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I have an adopted kid.  My oldest is engaged but they haven't set a date and my middle and her boyfriend assume they'll get married but there's no formal engagement. Who knows?  I'm perfectly OK with my youngest referring to her birthmom as her mom.  We talk about her having 2 moms and I call her birthmom her "mom." I'm perfectly OK with my future sons-in-law calling me by my first name or "mom." If my daughters want to call their MILs "mom" I'm OK with that to. Of all the things in life to get upset or stressed out about one way or the other, this doesn't even make the list.

Edited by Homeschool Mom in AZ
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I have heard a mother of some sort of Spanish-speaking culture (maybe Puerto Rican?) call her little one "mama," so I think it must be a cultural thing.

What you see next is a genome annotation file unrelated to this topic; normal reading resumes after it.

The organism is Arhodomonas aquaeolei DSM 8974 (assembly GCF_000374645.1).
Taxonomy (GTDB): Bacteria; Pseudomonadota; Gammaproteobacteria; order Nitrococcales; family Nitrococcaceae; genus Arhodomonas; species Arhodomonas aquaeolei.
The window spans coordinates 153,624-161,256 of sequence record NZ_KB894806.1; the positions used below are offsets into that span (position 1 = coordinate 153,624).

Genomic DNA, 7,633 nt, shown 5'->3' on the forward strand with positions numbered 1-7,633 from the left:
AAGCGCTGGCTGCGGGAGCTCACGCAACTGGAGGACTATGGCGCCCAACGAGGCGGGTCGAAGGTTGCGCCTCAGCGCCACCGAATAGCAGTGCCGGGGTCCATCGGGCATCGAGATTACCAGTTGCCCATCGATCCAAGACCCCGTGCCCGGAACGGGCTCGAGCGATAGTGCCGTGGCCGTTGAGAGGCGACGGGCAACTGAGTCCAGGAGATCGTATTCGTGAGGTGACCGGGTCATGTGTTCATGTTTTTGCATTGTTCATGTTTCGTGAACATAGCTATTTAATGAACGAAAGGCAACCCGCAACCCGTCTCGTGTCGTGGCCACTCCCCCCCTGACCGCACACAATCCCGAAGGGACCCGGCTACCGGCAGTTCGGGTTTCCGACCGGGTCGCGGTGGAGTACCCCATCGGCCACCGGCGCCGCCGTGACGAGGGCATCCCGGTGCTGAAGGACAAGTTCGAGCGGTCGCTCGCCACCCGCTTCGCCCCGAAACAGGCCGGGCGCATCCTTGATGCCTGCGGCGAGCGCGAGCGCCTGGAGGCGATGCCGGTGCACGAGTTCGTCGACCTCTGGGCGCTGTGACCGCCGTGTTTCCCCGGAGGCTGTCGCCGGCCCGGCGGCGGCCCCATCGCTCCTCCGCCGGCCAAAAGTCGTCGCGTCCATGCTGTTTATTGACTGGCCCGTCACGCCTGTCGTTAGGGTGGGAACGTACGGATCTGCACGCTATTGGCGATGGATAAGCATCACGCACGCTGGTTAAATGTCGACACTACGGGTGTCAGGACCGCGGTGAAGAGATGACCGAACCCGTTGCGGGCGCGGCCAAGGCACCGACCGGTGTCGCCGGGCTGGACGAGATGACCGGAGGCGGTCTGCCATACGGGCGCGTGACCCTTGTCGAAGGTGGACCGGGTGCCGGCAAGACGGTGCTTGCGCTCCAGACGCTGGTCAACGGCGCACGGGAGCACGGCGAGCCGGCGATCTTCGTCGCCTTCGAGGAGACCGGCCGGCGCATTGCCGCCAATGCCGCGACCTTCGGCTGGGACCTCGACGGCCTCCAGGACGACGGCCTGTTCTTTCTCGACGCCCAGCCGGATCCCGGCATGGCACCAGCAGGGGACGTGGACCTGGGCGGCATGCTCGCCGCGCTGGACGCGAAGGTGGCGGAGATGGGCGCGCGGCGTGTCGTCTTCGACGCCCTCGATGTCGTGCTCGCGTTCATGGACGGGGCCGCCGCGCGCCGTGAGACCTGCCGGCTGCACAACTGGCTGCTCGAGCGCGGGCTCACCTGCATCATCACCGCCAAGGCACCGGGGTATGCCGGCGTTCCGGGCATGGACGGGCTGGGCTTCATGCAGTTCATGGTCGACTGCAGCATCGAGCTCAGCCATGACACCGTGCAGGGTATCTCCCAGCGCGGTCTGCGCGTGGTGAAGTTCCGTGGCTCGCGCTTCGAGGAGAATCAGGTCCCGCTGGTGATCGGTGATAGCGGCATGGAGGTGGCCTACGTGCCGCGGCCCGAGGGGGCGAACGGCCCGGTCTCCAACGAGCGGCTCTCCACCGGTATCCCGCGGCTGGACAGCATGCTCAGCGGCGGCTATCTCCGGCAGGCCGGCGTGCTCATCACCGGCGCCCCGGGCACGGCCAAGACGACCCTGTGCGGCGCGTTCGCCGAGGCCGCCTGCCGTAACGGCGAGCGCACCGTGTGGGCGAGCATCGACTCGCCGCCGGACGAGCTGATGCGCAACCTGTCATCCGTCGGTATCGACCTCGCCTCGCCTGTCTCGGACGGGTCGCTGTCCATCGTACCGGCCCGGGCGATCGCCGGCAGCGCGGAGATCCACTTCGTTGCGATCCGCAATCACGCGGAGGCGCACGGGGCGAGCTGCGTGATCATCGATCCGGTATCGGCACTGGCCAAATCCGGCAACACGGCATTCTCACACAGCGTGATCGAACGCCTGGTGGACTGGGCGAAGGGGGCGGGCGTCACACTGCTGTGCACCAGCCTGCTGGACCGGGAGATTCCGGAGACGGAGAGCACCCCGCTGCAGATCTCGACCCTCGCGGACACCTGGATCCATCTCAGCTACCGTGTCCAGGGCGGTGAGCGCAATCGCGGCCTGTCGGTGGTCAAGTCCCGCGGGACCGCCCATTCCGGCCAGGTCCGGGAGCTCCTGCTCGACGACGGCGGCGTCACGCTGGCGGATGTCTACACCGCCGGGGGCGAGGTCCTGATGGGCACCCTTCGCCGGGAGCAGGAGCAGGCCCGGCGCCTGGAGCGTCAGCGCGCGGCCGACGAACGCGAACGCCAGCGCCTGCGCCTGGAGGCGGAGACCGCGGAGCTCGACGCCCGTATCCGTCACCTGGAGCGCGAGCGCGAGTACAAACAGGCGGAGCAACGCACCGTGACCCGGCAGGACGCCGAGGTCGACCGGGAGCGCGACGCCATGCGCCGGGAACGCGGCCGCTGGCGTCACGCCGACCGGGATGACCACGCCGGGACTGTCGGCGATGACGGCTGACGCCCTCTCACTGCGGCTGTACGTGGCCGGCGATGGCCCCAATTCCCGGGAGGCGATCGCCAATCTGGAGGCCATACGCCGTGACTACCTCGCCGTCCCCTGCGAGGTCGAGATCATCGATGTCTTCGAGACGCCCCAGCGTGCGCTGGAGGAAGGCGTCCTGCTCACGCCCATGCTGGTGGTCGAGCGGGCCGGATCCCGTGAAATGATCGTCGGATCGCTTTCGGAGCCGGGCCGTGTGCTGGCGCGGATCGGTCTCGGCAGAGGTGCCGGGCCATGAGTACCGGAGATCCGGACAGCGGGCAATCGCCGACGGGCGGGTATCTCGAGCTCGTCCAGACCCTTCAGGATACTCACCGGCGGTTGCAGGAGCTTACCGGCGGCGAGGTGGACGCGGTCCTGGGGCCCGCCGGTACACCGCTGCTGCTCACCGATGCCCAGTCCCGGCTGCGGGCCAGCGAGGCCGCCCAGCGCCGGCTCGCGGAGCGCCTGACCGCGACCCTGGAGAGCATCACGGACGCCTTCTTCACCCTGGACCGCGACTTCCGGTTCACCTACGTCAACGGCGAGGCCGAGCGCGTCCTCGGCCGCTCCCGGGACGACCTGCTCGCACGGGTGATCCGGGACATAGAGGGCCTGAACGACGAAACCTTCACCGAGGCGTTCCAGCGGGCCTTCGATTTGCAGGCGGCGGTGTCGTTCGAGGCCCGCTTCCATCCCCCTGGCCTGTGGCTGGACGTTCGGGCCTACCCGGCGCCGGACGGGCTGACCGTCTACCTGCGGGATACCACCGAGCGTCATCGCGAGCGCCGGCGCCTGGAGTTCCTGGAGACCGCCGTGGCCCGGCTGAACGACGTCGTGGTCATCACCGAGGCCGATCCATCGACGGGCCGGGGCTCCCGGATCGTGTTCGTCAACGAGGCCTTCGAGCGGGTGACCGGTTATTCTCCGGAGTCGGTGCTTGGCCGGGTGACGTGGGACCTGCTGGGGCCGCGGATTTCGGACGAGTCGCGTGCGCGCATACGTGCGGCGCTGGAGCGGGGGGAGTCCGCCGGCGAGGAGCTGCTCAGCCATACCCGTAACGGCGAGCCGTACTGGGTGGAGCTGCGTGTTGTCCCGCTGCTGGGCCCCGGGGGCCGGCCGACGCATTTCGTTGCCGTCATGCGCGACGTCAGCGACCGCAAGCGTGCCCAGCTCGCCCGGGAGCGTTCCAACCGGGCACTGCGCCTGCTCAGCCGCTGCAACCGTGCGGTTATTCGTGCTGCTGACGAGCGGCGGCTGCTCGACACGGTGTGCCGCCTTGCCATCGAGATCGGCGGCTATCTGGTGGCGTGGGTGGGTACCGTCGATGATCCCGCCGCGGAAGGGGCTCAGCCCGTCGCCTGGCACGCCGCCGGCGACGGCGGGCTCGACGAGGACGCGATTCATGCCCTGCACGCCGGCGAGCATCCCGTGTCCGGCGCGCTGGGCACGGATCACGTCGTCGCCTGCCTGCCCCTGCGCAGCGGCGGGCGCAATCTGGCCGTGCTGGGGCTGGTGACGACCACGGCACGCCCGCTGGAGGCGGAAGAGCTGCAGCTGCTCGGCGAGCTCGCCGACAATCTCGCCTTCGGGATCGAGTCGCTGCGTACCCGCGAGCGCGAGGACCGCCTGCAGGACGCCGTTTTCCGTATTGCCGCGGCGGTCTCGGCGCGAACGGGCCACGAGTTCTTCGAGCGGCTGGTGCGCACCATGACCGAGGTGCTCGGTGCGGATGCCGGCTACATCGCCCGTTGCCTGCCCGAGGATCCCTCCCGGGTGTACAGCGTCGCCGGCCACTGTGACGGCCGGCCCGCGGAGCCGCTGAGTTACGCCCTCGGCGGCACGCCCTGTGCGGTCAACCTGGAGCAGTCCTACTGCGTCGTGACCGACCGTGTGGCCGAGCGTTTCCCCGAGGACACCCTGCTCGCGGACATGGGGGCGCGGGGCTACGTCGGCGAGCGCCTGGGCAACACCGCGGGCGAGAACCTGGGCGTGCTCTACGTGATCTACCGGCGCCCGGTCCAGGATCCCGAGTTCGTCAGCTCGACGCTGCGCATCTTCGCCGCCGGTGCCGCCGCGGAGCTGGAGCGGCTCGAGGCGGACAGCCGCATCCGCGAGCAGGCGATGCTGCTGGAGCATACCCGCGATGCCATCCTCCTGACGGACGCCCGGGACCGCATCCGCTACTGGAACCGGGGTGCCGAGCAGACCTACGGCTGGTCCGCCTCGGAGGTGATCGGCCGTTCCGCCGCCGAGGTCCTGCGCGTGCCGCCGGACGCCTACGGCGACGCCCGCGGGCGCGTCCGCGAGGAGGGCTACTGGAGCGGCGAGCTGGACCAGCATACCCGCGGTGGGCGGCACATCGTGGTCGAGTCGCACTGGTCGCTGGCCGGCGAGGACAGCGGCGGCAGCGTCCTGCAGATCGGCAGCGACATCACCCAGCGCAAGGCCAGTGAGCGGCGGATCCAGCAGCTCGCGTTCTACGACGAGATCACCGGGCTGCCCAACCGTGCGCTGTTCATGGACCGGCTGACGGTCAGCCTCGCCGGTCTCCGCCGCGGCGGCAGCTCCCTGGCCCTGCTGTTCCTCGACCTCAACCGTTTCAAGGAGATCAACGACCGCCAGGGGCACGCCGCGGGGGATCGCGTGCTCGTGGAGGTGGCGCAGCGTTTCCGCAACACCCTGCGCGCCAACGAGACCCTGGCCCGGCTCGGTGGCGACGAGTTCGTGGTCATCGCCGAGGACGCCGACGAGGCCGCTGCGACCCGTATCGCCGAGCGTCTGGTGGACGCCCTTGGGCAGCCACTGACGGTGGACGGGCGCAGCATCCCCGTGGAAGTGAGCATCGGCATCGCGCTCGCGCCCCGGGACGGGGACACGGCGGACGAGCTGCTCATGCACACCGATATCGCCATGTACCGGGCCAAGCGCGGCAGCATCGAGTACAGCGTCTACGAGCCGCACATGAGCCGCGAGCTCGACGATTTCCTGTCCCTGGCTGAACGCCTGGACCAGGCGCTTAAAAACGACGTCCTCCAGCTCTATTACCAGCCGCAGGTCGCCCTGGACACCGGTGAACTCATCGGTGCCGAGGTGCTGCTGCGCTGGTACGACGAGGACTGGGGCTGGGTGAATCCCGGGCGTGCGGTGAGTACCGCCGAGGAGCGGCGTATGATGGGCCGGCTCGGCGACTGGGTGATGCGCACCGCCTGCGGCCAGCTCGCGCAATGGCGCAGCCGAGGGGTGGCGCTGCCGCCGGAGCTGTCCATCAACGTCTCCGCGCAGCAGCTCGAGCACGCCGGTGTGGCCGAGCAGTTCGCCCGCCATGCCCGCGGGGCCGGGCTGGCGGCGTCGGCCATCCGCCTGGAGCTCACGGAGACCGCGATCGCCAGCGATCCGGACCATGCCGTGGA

Yeah, that's a thing. It drove me crazy when I first started hearing it. We live in a predominately Hispanic area and they call their youngsters "mama" or "mommy". I still think it's odd, but I'm used to it now.
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As much as I truly love my mil, I just don't feel comfortable calling her mom. She doesn't want her children-in-law calling her by her first name, so since we've had dc I call her grandma. Before that I didn't have a specific name I'd use with her. It was a bit awkward. I wish there had been a version of 'mom' that the other in-laws had started using before I joined the family. The siblings already called their maternal grandmother mum.

Edited by wintermom
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We have a convoluted family.

 

I call my mom "mom." My stepmom wanted me to call her mom, and then didn't, and then did, and then didn't again. I tried to respect her wishes each time. 25 years into this and she just went back to not-mom a few years ago. Ok. She's her first name again, and that's that. I'm done changing. It's hurtful. To me, not my mom! I feel excluded again. And that actually makes my mom feel sad.